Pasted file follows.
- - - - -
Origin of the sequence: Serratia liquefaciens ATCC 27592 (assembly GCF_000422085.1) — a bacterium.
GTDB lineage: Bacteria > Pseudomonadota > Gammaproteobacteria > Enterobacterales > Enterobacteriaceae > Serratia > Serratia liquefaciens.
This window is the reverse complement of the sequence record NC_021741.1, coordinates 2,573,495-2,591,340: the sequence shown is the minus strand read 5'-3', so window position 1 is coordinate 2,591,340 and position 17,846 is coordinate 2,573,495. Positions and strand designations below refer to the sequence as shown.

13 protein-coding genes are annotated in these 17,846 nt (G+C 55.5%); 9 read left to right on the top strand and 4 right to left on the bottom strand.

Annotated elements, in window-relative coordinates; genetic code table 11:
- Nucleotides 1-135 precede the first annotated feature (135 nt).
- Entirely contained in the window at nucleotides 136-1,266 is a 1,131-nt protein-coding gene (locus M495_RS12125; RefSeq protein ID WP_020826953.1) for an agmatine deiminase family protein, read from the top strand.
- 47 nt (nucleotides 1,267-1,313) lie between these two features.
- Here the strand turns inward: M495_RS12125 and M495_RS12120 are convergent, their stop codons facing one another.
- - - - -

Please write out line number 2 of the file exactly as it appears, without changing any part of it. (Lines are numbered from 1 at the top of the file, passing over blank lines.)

GTDB lineage: Bacteria > Pseudomonadota > Gammaproteobacteria > Enterobacterales > Enterobacteriaceae > Serratia > Serratia liquefaciens.